While most stock today is held in "street name" (that is, held electronically) for you by your broker, stock certificates are still available from some companies. A stock certificate, or share certificate, is a special piece of paper that represents your ownership of a piece of the company. It contains all of the information needed to track it and your ownership of it. They're considered an archaic way to trade and prove ownership of stock, but some traders like to buy them as collector's items.
Stock certificates contain all the information necessary to identify the stock and who owns it, including a certificate number, a CUSIP number, the number of shares, the name of the corporation and of course, your name, as the owner. Limited liability companies have a similar document called an ownership certificate.
Information on a Stock Certificate
A stock certificate usually contains a group of numbers on its face. Each certificate has its own certificate number, issued by the company, which allows it to be tracked. It also has a CUSIP number issued by the Committee on Uniform Securities Identification Procedures that is also used to track the certificate. Finally, it also has the number of shares that it represents written on its face.
A stock certificate also has a series of names. It carries the name of the company whose stock is represented. Your certificate will also have your name on it, certifying that you are the owner of the stock. Finally, the certificate will be dated -- indicating the day on which you became the owner of the shares.
Signatures, Seals and Artwork
While some stock certificates are relatively plain, others are highly decorative, featuring artwork that represents their businesses. In fact, there's even a term for people who collect stock certificates that may be worthless from an investment perspective, but who like their aesthetic value: scripophily. Most certificates are signed by a company representative and by the person responsible for registering them. They may also contain a seal of authenticity.
Famously, stock certificates for the Walt Disney Company contain colorful drawings of Disney's famous characters. The certificates are still available to buy as a collector's item, but they're not issued automatically with the purchase of stock and are merely a whimsical gift.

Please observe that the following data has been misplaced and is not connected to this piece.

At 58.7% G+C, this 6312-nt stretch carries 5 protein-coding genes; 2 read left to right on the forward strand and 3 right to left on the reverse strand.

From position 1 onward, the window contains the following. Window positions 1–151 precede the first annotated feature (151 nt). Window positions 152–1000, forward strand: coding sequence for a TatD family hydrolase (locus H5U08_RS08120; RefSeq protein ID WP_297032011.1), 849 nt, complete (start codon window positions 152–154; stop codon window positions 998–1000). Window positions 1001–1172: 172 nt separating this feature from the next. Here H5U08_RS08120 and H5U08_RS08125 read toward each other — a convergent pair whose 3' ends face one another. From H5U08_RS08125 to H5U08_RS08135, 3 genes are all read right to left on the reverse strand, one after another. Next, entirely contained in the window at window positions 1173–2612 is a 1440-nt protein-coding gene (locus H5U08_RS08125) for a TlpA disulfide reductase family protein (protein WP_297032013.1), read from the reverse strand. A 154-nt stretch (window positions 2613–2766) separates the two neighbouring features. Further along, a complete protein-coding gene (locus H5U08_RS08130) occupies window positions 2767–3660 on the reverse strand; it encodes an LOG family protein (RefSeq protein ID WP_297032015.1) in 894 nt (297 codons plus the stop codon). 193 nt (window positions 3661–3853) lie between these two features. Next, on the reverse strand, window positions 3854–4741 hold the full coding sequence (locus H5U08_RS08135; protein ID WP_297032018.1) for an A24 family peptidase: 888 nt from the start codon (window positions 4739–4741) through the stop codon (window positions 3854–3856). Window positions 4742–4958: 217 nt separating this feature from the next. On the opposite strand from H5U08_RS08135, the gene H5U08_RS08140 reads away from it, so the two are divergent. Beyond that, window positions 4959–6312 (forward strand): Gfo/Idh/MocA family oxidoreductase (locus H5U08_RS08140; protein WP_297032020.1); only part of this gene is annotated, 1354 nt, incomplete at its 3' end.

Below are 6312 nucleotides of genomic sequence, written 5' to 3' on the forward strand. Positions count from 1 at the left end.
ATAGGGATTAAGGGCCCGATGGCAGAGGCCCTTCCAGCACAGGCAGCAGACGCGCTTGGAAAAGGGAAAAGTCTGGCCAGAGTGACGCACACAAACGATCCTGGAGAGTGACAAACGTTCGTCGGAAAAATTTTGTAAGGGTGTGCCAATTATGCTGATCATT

How Stock Certificates are Issued
These days, most companies only issue stock certificates upon request. You can ask the company directly for a copy, or you can go through a broker (although you'll have to pay a fee for the service). The company may have a transfer agent who manages the company's stocks, and that person may be the one to issue the certificate.
Drawbacks of Trading with Certificates
Choosing to do business with stock certificates can cause challenges. Most brokerages don't like to deal with them because they're inconvenient and expensive to handle. As such, while you might be able to trade stocks online for a few dollars a trade, it's not uncommon to have to pay fees that run into the hundreds of dollars to trade using your stock certificates.
Nowadays, most stock trading is done electronically. You can buy and sell shares online, in real time, without leaving your desk, and you don't need a stock certificate to prove your ownership. Stock certificates are generally most useful as wall art or as a physical representation of a gift.
Steve Lander has been a writer since 1996, with experience in the fields of financial services, real estate and technology. His work has appeared in trade publications such as the "Minnesota Real Estate Journal" and "Minnesota Multi-Housing Association Advocate." Lander holds a Bachelor of Arts in political science from Columbia University.